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Written Testimony on Colorado HB 14-1288

Colorado Senate State, Veterans & Military Affairs Committee
Dawn Richardson - April 9, 2014

Posted Date: August 27, 2015

Dear Honorable Members of the Colorado Senate,
The non-profit National Vaccine Information Center (NVIC), founded in 1982 to prevent vaccine injuries and deaths through public education and protect the informed consent ethic, opposes HB 1288 on behalf of our Colorado donor supporters. NVIC is a pro-informed consent consumer advocacy organization that secured vaccine safety and informed consent provisions in the National Childhood Vaccine Injury Act of 1986.  
NVIC opposes the passage of HB 1288 because it singles out and discriminates against a minority of parents with sincerely held personal beliefs about vaccination by incorrectly assuming they are uneducated and should be forced into a state approved “education” program. Under the guise of education, HB 1288 makes it legal for the state to brand a minority of citizens as intellectually or morally inferior and serves to harass and coerce citizens making health care decisions for their minor children. This violates the informed consent ethic and is a violation of human and civil rights by the state.
HB 1288 requires parents using a personal belief vaccine exemption to submit a "certificate of completion" to their child’s school or daycare that the parent has completed an online vaccine education module developed by state health officials or to obtain a signature from a physician or other state-approved vaccine provider certifying that the parent has received state-approved vaccine education. The bill will also require all daycare centers and schools to publicly release the percentage of children at the daycare center or school with vaccine exemptions.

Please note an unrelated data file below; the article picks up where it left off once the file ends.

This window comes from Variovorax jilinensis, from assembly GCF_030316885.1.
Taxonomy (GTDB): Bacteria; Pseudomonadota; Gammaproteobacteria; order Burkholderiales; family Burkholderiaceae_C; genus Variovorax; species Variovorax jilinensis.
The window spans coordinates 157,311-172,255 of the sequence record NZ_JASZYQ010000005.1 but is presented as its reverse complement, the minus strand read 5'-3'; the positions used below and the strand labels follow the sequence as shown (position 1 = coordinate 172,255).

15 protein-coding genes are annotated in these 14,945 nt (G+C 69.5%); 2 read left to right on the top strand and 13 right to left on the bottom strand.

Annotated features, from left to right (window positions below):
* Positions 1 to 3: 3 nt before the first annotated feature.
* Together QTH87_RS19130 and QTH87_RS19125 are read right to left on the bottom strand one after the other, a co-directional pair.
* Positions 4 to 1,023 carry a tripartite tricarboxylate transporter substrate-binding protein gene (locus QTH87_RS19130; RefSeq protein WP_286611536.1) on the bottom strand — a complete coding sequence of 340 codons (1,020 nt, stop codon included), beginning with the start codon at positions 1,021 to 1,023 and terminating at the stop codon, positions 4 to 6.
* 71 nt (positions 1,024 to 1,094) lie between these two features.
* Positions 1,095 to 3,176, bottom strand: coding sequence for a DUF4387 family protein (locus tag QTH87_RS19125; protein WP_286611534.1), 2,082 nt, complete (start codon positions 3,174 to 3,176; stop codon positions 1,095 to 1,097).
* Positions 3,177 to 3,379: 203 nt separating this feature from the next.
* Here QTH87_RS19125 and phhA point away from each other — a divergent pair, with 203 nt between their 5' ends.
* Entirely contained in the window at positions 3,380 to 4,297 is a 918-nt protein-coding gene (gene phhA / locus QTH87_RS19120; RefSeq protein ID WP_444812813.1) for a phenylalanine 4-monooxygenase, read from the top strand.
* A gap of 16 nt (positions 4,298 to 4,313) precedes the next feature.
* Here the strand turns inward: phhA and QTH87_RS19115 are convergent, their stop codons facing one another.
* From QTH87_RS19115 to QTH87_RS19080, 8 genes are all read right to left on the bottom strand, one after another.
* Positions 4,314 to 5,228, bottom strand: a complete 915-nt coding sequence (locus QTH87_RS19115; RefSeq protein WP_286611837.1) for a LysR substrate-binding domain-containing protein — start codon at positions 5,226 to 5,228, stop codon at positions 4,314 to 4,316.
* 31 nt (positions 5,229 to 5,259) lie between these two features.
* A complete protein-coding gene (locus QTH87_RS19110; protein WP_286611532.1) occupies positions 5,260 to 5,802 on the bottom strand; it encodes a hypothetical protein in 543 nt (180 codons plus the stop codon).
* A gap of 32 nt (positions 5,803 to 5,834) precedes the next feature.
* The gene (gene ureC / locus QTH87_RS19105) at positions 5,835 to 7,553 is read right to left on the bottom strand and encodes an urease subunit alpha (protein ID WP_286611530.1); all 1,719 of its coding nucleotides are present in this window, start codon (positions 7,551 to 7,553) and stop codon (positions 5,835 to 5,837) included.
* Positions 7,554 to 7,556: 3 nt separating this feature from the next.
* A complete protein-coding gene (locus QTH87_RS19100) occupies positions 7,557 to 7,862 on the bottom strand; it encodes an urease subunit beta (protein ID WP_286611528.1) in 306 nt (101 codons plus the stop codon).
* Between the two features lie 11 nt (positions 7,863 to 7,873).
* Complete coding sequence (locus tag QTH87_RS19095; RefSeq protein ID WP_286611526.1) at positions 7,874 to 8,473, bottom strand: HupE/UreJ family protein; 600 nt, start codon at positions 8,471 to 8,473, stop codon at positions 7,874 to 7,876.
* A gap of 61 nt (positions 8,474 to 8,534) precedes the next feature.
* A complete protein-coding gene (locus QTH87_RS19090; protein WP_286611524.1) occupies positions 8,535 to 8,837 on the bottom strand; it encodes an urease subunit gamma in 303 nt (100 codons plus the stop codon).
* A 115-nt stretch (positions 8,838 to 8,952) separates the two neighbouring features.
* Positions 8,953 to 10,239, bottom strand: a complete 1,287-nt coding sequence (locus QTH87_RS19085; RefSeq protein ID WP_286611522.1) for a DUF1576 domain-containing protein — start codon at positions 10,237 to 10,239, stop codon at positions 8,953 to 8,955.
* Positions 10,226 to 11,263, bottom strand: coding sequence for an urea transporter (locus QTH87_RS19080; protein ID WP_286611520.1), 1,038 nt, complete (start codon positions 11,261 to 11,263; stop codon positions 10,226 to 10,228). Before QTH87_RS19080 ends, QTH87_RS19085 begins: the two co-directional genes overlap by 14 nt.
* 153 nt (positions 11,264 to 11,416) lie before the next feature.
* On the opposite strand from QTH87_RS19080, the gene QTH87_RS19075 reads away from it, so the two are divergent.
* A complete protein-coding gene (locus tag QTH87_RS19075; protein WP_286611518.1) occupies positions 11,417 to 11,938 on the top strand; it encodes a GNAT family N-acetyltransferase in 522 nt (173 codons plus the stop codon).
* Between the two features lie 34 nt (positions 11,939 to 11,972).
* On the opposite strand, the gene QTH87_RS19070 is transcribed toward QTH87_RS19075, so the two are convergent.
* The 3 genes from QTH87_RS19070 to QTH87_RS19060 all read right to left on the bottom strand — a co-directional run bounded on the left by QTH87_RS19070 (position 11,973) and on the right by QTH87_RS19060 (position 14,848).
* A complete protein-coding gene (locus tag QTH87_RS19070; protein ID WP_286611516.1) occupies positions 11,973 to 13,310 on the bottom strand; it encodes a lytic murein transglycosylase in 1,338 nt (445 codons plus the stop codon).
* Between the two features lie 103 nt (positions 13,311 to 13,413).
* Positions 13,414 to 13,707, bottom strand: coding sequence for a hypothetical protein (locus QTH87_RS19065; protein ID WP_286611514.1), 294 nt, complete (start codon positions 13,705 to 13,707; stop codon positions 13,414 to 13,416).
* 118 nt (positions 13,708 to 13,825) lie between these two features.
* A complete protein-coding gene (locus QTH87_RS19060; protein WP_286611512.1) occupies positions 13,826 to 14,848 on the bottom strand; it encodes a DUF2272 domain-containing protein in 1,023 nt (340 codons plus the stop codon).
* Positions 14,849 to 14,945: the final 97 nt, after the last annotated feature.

HB 1288 threatens the medical privacy of children and sets them up for harassment by requiring their individual school or daycare to publically release vaccine exemption rates upon request.  With such small numbers of children using vaccine exemptions at most schools, HB 1288 increases the probability of a child’s private medical information including vaccination status being compromised without parental consent and the child and family being singled out, harassed and discriminated against. This is already happening in California since the passage of AB2109.
There is no public health justification for a Colorado vaccine exemption law change. The Centers for Disease Control and Prevention (CDC) report being used by bill supporters to assert the misleading claim that Colorado has “among the highest rates of personal belief exemptions in the nation”, 4.3%, was derived from a simple random survey of only 350 of the estimated 70,657 kindergarten students in Colorado. This report actually shows exemption rates went down from the year before and that CO was the 4th most improved state. Vaccination rates in Colorado children are equal to or better than national averages in every vaccine series that the federal government tracks through the national immunization survey. The CDC’s own data show that vaccination rates for each required vaccine is near or above 90% each. It is misleading for bill supporters to say 20% aren’t fully immunized when almost 90% or greater of all kids have each individual required vaccine. According to the Colorado state health department, the impact of those using personal belief vaccine exemptions in Colorado on disease incidence is unavailable. Colorado’s own disease and vaccine surveillance data reveal that higher pertussis incidence cannot be assumed to be due to children with personal belief vaccine exemptions.